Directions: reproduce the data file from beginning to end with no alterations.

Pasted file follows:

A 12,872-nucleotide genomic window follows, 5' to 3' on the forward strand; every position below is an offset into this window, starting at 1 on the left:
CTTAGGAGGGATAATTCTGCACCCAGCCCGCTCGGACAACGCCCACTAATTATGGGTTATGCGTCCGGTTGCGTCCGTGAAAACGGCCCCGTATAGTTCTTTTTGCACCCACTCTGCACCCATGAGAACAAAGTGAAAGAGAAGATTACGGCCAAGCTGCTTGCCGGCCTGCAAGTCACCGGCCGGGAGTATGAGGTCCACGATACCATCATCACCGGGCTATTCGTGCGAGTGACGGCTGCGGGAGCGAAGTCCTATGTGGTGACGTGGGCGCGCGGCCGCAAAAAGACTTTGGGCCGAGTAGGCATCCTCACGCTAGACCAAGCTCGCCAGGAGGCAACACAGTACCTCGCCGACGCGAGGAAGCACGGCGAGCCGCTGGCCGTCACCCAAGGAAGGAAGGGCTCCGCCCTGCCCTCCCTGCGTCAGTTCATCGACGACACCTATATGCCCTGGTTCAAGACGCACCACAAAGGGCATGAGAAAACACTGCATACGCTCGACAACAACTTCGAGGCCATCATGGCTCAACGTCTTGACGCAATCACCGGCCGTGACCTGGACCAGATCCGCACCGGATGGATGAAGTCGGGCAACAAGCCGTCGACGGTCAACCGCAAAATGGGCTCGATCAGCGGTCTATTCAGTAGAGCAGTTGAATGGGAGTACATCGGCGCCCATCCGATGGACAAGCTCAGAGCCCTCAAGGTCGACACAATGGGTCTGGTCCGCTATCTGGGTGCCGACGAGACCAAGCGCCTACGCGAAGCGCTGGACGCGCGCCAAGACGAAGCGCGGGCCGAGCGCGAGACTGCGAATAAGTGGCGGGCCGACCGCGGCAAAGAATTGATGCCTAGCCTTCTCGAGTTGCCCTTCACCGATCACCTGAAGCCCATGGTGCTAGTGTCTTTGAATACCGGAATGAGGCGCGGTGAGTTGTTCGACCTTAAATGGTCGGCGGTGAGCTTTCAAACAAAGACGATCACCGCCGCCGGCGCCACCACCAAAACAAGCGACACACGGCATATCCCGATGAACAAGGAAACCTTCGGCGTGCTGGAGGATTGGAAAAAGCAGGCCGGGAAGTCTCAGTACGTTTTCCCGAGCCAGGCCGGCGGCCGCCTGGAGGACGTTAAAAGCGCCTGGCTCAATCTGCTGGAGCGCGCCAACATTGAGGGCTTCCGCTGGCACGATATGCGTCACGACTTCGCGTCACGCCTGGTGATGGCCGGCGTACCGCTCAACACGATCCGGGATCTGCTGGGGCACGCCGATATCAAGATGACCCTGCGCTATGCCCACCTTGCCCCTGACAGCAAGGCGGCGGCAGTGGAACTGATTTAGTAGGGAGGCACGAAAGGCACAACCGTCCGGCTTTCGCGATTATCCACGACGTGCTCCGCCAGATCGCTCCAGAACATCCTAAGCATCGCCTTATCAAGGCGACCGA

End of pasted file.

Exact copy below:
A 12,872-nucleotide genomic window follows, 5' to 3' on the forward strand; every position below is an offset into this window, starting at 1 on the left:
CTTAGGAGGGATAATTCTGCACCCAGCCCGCTCGGACAACGCCCACTAATTATGGGTTATGCGTCCGGTTGCGTCCGTGAAAACGGCCCCGTATAGTTCTTTTTGCACCCACTCTGCACCCATGAGAACAAAGTGAAAGAGAAGATTACGGCCAAGCTGCTTGCCGGCCTGCAAGTCACCGGCCGGGAGTATGAGGTCCACGATACCATCATCACCGGGCTATTCGTGCGAGTGACGGCTGCGGGAGCGAAGTCCTATGTGGTGACGTGGGCGCGCGGCCGCAAAAAGACTTTGGGCCGAGTAGGCATCCTCACGCTAGACCAAGCTCGCCAGGAGGCAACACAGTACCTCGCCGACGCGAGGAAGCACGGCGAGCCGCTGGCCGTCACCCAAGGAAGGAAGGGCTCCGCCCTGCCCTCCCTGCGTCAGTTCATCGACGACACCTATATGCCCTGGTTCAAGACGCACCACAAAGGGCATGAGAAAACACTGCATACGCTCGACAACAACTTCGAGGCCATCATGGCTCAACGTCTTGACGCAATCACCGGCCGTGACCTGGACCAGATCCGCACCGGATGGATGAAGTCGGGCAACAAGCCGTCGACGGTCAACCGCAAAATGGGCTCGATCAGCGGTCTATTCAGTAGAGCAGTTGAATGGGAGTACATCGGCGCCCATCCGATGGACAAGCTCAGAGCCCTCAAGGTCGACACAATGGGTCTGGTCCGCTATCTGGGTGCCGACGAGACCAAGCGCCTACGCGAAGCGCTGGACGCGCGCCAAGACGAAGCGCGGGCCGAGCGCGAGACTGCGAATAAGTGGCGGGCCGACCGCGGCAAAGAATTGATGCCTAGCCTTCTCGAGTTGCCCTTCACCGATCACCTGAAGCCCATGGTGCTAGTGTCTTTGAATACCGGAATGAGGCGCGGTGAGTTGTTCGACCTTAAATGGTCGGCGGTGAGCTTTCAAACAAAGACGATCACCGCCGCCGGCGCCACCACCAAAACAAGCGACACACGGCATATCCCGATGAACAAGGAAACCTTCGGCGTGCTGGAGGATTGGAAAAAGCAGGCCGGGAAGTCTCAGTACGTTTTCCCGAGCCAGGCCGGCGGCCGCCTGGAGGACGTTAAAAGCGCCTGGCTCAATCTGCTGGAGCGCGCCAACATTGAGGGCTTCCGCTGGCACGATATGCGTCACGACTTCGCGTCACGCCTGGTGATGGCCGGCGTACCGCTCAACACGATCCGGGATCTGCTGGGGCACGCCGATATCAAGATGACCCTGCGCTATGCCCACCTTGCCCCTGACAGCAAGGCGGCGGCAGTGGAACTGATTTAGTAGGGAGGCACGAAAGGCACAACCGTCCGGCTTTCGCGATTATCCACGACGTGCTCCGCCAGATCGCTCCAGAACATCCTAAGCATCGCCTTATCAAGGCGACCGA